by Adam Kucharski ‧ RELEASE DATE: July 7, 2020
Utterly timely and readable, if not terribly comforting in the midst of the current pandemic.
A geeky but fascinating exploration of the mathematics of things that go viral—not least of them viruses.
“If we want a better grasp of contagion, we need to account for its dynamic nature,” writes Kucharski, who does mathematical modeling of disease transmission at the London School of Hygiene & Tropical Medicine. He elaborates throughout: Contagion is constantly in motion as it courses through a population, finding its “susceptibles” and slowing down as the number of susceptibles declines. By the author’s capable account, the math works out pretty much the same whether applied to some negative force, such as a COVID-19 category virus or the concomitant financial crumbling that has surrounded it, or some positive force—e.g., a cultural innovation such as a pop song or dance move. Kucharski works his way through some key epidemiological ideas, including one advanced by the scientist who put it together that malaria was spread by mosquitos, earning him the Nobel Prize—although that scientist later protested that his larger achievement was formulating “general laws of epidemics.” These laws embody a mathematical formula that looks rather like an hourglass turned on its side, representing three key groups: the susceptible, the infectious, and the recovered. There are also the dead, of course, but they don’t move, as the dynamic model does. Kucharski takes his readers down provocative detours, such as the use of public-health models of disease transmission to examine how social networks figure in urban gun violence, with algorithms that take into account such things as “age gang affiliations, and prior arrests.” When things go viral, all kinds of interesting mathematical and real-world effects can happen, from stock market bubbles to horrific explosions of disease. Kucharski is there, calculator in hand, to suss it all out, and highly numerate readers will enjoy going along with the ride to guesstimate the R value of a contagion’s spread.Utterly timely and readable, if not terribly comforting in the midst of the current pandemic.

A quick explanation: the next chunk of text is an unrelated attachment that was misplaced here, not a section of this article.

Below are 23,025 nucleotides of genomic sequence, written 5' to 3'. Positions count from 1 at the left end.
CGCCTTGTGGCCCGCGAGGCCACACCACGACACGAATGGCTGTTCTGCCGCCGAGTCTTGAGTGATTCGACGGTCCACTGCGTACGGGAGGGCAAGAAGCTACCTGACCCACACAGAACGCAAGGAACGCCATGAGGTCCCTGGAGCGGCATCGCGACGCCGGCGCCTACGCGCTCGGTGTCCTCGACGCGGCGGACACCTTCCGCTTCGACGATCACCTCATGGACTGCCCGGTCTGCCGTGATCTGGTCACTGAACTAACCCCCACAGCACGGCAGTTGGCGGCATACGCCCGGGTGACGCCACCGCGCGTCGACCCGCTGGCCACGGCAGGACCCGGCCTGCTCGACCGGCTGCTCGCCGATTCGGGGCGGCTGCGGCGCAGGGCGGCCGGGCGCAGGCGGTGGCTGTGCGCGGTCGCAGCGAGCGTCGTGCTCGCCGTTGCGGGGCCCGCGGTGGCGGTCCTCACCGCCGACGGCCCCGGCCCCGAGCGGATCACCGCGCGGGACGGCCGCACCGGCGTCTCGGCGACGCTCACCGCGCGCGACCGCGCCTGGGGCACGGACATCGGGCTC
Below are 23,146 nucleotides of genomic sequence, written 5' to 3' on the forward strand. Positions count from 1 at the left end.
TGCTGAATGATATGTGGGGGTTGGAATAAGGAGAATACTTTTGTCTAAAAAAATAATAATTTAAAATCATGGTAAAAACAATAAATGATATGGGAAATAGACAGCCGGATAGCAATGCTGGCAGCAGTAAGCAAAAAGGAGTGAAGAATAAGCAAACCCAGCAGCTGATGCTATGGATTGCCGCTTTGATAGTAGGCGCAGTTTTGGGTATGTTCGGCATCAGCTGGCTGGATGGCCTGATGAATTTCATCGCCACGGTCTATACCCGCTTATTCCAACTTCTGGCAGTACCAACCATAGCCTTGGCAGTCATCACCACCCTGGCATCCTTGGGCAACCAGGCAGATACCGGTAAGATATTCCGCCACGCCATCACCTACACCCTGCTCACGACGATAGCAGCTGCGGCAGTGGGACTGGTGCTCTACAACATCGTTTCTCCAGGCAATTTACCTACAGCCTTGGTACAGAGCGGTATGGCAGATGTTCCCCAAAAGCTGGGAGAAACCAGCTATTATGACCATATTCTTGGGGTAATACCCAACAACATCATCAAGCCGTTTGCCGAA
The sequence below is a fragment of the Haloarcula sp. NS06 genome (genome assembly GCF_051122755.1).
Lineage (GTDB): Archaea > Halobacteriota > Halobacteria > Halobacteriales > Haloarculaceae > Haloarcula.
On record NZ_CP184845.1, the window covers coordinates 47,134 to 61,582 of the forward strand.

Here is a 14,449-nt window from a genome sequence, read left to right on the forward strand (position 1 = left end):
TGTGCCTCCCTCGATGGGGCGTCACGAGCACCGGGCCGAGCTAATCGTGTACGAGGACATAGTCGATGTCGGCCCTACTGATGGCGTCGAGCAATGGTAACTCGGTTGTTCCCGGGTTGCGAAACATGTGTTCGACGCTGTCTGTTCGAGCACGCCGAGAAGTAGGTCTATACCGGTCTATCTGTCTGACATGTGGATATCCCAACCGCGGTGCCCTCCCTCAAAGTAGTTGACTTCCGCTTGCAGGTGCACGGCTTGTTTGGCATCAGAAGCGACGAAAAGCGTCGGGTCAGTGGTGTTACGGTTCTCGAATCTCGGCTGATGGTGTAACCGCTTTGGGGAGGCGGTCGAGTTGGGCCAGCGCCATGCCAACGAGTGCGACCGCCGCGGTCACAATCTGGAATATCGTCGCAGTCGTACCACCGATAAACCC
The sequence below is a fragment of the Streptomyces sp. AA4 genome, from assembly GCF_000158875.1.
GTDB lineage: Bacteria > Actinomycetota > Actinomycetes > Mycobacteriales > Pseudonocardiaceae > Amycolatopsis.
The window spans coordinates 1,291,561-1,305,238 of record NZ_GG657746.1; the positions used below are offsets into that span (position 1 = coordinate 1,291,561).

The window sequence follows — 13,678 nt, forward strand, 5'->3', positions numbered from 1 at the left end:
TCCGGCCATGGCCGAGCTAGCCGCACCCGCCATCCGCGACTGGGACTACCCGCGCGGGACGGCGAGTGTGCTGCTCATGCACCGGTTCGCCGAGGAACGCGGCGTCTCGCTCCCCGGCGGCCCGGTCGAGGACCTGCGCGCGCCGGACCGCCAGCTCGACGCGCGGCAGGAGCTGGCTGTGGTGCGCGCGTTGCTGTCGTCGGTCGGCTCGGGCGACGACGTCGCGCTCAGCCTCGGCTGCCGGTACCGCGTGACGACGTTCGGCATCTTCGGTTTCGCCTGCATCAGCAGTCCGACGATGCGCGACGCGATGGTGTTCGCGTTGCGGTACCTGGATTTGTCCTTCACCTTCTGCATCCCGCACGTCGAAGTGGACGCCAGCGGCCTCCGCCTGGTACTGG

Pub Date: July 7, 2020
Page Count: 352
Publisher: Basic Books